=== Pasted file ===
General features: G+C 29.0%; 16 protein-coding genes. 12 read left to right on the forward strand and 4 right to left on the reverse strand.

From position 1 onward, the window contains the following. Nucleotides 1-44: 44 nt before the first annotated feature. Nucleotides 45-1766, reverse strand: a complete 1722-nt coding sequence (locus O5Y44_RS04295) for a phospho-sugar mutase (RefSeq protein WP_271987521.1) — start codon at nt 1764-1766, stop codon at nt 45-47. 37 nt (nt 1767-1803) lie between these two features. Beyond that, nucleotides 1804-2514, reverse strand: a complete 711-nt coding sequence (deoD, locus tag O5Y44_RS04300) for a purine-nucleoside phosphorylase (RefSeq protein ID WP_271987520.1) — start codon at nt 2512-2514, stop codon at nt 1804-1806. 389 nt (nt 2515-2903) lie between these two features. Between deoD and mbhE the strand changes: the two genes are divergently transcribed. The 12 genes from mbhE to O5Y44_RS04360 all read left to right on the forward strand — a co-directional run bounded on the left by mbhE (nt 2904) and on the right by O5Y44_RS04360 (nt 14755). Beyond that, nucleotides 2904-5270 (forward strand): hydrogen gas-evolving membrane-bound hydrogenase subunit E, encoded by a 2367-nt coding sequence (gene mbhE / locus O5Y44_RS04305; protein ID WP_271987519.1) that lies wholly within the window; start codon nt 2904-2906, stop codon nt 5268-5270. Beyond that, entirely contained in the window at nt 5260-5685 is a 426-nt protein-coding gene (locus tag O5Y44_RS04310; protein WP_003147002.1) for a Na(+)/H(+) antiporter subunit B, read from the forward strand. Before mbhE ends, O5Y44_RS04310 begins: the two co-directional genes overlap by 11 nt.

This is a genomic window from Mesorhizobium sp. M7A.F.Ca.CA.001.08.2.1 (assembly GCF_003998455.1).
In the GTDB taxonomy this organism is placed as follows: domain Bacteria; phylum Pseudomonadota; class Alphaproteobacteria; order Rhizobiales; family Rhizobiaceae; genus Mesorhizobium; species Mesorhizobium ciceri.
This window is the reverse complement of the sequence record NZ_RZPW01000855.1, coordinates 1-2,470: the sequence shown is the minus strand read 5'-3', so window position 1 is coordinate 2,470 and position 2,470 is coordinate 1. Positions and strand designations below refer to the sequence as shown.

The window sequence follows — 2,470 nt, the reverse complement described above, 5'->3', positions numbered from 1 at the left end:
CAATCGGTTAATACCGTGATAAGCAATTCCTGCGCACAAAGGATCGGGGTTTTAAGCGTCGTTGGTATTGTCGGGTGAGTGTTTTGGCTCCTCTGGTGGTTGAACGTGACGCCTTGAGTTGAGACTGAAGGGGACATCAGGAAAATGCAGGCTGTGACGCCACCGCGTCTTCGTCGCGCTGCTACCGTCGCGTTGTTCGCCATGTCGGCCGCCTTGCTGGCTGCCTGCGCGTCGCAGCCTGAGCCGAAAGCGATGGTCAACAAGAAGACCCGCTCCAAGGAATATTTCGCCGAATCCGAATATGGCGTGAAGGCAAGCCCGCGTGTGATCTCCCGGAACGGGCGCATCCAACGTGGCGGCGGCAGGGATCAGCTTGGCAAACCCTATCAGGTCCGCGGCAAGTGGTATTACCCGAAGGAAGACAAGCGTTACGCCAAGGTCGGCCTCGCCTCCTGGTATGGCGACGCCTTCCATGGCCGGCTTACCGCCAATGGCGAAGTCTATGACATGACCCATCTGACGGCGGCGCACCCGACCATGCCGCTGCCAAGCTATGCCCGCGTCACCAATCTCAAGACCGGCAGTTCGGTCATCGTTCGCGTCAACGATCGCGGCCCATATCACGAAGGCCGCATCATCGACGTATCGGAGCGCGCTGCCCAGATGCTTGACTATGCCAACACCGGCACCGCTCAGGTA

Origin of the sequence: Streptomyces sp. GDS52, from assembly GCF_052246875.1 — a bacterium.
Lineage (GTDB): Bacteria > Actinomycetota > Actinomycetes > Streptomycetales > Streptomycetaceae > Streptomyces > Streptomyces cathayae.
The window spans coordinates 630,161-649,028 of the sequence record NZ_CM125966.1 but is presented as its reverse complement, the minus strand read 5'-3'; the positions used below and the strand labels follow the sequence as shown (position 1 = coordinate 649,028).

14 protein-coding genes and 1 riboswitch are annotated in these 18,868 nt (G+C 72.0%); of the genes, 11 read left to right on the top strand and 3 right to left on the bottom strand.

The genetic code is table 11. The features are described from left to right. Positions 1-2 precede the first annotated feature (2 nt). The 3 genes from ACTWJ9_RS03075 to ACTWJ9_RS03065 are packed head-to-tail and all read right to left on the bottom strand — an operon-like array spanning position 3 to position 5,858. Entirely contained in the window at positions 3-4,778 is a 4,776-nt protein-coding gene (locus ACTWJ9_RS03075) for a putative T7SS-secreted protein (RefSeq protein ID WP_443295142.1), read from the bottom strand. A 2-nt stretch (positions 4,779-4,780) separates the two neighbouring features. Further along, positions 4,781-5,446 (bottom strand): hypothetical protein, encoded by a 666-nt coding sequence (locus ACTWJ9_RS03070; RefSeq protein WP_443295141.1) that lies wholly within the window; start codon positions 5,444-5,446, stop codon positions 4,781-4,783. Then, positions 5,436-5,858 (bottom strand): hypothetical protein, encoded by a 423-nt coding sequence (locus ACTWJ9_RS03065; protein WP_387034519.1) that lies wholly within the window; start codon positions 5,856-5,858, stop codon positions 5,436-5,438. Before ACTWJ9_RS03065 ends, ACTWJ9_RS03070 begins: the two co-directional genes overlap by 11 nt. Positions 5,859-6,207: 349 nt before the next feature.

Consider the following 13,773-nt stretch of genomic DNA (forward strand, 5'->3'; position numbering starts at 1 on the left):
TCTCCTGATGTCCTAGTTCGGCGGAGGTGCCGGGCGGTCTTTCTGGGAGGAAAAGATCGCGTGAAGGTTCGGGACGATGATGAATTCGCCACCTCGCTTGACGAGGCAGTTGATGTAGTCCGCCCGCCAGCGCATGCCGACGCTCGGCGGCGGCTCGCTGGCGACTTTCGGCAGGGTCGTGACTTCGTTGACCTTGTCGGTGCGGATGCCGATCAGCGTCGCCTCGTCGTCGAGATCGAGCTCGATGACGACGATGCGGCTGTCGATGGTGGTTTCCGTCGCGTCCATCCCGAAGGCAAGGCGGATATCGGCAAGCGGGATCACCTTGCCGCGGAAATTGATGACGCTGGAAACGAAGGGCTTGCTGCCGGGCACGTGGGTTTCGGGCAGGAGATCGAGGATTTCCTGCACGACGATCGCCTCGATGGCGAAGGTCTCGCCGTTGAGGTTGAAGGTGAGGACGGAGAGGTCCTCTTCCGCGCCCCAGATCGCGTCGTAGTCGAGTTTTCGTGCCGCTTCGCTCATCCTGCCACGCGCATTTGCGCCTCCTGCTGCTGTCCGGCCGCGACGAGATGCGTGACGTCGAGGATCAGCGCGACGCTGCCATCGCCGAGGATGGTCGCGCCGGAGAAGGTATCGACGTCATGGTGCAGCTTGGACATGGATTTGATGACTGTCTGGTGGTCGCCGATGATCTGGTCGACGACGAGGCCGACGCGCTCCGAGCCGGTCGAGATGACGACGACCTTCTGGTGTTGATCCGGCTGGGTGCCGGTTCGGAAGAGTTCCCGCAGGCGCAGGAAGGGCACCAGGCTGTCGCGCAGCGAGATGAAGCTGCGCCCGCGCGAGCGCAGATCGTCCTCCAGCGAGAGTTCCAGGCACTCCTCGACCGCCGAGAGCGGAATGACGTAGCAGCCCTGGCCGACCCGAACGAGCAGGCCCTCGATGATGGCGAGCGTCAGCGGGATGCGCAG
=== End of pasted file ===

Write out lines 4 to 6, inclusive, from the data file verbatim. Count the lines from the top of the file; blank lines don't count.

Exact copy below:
In the GTDB taxonomy this organism is placed as follows: domain Bacteria; phylum Pseudomonadota; class Alphaproteobacteria; order Rhizobiales; family Rhizobiaceae; genus Mesorhizobium; species Mesorhizobium ciceri.
This window is the reverse complement of the sequence record NZ_RZPW01000855.1, coordinates 1-2,470: the sequence shown is the minus strand read 5'-3', so window position 1 is coordinate 2,470 and position 2,470 is coordinate 1. Positions and strand designations below refer to the sequence as shown.

The window sequence follows — 2,470 nt, the reverse complement described above, 5'->3', positions numbered from 1 at the left end: